Amatola Malachite (Chlorolestes apricans)

The Amatola Malachite Chlorolestes apricans is a species of damselfly in the family Synlestidae. This damselfly is endemic to South Africa where it has a restricted range in the Eastern Cape Province. Chlorolestes apricans is listed as Endangered on the IUCN Red List.

Link to the OdonataMAP record which contains the above photograph (by Stewart MacLachlan) of an Amatola Malachite. The map below shows the distribution of records for Anax imperator in the OdonataMAP database, as at January 2020.

Use this link to embed this map of distribution records in OdonataMAP: http://thebdi.org/wp-content/uploads/2020/02/660060-Amatola-Malachite-actual-records-1.png

The following map below is an imputed map, produced by an interpolation algorithm, which attempts to generate a full distribution map from the partial information in the map above. This map will be improved by the submission of records to the OdonataMAP section of the Virtual Museum

Use this link to embed this imputed distribution map: http://thebdi.org/wp-content/uploads/2020/02/660060-Amatola-Malachite-inner-core-outer-core-and-periphery.png

The next map below is an imputed map, produced by an interpolation algorithm, which attempts to generate a full distribution map from the partial information in the map above. This map will be improved by the submission of records to the OdonataMAP section of the Virtual Museum.

The map below shows the imputed distribution which has been adjusted for terrain roughness

Ultimately, we will produce a series of maps for all the odonata species in the region. The current algorithm is a new algorithm. The objective is mainly to produce “smoothed” maps that could go into a field guide for odonata. This basic version of the algorithm (as mapped above) does not make use of “explanatory variables” (e.g. altitude, terrain roughness, presence of freshwater — we will be producing maps that take these variables into account soon). Currently, it only makes use of the OdonataMAP records for the species being mapped, as well as all the other records of all other species. The basic maps are “optimistic” and will generally show ranges to be larger than what they probably are.

These maps use the data in the OdonataMAP section of the Virtual Museum, and also the database assembled by the previous JRS funded project, which was led by Professor Michael Samways and Dr KD Dijkstra.

The next two graphs shows how the occurrence of Amatola Malachites varies within the year, i.e. the phenology. There are only 28 records in the database for this species, so these results need to be treated as tentative. The first plot shows the number of records in each pentade, five-day periods, which start on 1 July and end on 30 June the following year. The maximum number of records in a pentade is four, in early January. The blue line is generated by a smoother, an algorithm which aims to separate the “signal” from the “noise”, and shows the pattern of seasonality for this species. The second plot shows only the blue line, and it is scaled to lie between zero and one, for easy comparison between species.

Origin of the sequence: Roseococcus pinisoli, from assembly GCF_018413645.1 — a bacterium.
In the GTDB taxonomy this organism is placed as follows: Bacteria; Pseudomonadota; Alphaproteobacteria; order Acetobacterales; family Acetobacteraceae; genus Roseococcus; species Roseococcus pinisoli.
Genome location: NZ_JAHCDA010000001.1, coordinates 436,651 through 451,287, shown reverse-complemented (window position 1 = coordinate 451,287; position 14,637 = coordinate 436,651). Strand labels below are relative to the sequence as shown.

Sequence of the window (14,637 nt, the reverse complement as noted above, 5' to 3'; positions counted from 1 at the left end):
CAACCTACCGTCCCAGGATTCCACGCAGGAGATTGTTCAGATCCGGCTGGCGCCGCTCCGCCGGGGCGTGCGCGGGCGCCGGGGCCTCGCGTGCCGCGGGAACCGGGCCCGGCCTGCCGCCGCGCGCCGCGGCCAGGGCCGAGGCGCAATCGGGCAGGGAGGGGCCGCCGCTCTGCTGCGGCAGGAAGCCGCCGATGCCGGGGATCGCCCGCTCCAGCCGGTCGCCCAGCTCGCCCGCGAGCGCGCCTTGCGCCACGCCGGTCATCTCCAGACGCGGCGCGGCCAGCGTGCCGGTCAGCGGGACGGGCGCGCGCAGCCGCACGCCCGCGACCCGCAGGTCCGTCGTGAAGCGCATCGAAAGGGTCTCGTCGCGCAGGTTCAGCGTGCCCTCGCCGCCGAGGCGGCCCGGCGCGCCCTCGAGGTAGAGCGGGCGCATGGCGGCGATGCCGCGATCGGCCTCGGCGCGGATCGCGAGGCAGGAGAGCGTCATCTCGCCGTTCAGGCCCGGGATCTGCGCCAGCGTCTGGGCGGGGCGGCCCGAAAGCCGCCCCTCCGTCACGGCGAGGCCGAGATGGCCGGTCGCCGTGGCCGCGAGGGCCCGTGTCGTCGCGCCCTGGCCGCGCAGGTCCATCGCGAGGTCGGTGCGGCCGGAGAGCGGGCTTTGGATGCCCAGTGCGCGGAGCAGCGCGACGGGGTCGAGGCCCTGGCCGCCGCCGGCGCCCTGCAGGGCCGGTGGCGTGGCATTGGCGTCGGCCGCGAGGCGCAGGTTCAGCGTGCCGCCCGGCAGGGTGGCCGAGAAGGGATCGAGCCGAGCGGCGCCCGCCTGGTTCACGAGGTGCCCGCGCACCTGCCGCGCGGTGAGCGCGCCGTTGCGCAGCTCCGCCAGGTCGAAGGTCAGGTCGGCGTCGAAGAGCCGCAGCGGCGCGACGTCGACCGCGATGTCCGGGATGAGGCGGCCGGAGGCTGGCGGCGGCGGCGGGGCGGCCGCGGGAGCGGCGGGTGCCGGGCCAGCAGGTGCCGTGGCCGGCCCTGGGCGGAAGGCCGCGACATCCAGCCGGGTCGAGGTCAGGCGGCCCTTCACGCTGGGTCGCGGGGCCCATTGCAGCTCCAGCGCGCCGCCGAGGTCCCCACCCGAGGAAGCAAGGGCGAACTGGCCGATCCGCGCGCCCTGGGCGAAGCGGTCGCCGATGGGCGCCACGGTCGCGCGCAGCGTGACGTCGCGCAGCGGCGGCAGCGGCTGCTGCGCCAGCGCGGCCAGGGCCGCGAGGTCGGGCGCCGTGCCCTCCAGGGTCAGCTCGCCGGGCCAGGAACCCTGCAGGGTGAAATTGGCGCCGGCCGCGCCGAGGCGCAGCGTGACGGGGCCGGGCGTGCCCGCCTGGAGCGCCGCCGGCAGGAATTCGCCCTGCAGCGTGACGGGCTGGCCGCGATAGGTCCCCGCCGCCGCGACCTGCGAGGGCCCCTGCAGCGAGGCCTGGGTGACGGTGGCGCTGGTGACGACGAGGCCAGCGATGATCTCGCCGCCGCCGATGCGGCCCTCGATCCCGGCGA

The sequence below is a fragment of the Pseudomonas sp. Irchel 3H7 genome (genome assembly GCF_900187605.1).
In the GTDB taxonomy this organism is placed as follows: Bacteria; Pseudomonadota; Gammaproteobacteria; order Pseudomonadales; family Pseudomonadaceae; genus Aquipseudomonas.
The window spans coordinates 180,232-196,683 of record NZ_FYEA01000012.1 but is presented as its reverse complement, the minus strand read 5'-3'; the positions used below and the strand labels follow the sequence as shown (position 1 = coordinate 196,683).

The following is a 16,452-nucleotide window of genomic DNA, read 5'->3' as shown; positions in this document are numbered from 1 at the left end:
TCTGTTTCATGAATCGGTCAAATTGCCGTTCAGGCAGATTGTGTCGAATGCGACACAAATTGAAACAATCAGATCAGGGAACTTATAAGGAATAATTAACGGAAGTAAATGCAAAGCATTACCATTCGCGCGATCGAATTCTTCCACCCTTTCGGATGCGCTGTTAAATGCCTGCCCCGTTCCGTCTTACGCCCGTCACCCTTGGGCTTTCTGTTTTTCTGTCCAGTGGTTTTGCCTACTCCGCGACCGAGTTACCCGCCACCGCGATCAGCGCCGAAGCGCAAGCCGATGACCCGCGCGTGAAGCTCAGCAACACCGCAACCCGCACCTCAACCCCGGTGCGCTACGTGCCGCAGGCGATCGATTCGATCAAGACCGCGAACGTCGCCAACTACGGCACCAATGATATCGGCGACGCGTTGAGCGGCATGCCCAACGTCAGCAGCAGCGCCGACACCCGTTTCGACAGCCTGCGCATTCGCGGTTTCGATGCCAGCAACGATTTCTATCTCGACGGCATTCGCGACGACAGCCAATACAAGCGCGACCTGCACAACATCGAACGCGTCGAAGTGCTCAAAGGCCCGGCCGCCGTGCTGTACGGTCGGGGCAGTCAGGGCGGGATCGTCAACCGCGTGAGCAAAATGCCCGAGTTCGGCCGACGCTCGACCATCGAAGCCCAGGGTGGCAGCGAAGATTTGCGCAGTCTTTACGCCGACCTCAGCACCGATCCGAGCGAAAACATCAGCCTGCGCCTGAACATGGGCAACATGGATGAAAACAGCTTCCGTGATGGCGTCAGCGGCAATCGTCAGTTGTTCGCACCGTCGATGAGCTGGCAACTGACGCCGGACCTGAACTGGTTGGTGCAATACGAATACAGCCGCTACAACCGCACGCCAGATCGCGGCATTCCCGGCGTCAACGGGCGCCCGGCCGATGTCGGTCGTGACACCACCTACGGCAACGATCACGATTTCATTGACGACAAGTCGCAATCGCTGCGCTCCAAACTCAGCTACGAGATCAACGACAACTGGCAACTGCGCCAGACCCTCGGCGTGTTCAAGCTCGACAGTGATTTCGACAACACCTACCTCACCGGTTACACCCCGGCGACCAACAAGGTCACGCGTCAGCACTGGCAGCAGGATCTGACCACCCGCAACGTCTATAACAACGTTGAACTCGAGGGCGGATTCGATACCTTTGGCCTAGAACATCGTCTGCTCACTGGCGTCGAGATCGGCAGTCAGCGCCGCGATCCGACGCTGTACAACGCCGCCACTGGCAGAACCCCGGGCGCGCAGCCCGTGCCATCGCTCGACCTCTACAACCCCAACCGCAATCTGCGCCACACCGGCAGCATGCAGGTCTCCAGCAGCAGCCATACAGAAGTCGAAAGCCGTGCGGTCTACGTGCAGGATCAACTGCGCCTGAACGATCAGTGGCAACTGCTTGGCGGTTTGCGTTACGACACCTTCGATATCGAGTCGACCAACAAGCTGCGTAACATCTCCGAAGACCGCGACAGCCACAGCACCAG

Tentatively (because the sample size is only 28), this phenology plot shows that the earliest Amatola Malachites in flight can be anticipated in October, and the last ones in April. Most records are anticipated to be from November to March, and the peak of the flight period appears to be in Mid-December. The peak appears to be quite sharp, but this might be a consequence of the small sample size.

To improve the quality of the phenology, please start fieldwork for this species in October, and continue to April, and submit records of Amatola Malachites to OdonataMAP throughout this period. The ideal would be to have a record from each five-day period in which they are seen and photographed.

Dragonfly Atlas: Megan Loftie-Eaton, Sally Hofmeyr, Ryan Tippett & Les Underhill
Dragonfly Atlas: Megan Loftie-Eaton, Sally Hofmeyr, Ryan Tippett & Les Underhill
Megan Loftie-Eaton is our communications, social media and citizen science coordinator. Prior to her work for the BDI, she coordinated OdonataMAP, the Atlas of African Odonata. Sally Hofmeyr has many years' experience in the academic world, writing her own material and editing the work of others. Her academic background is in the natural sciences: her PhD and first postdoc in ornithology and environmental change (Animal Demography Unit, University of Cape Town). Ryan Tippett is an enthusiastic contributor to Citizen Science and has added many important and interesting records of fauna and flora. He has been a member of the VMU since 2014 and has currently submitted over 11000 records. He is also on the expert identification panel for the Odonata Map project. Prof Les Underhill has been Director of the Animal Demography Unit (ADU) at the University of Cape Town since it started in 1991. Although citizen science in biology is Les’s passion, his academic background is in mathematical statistics.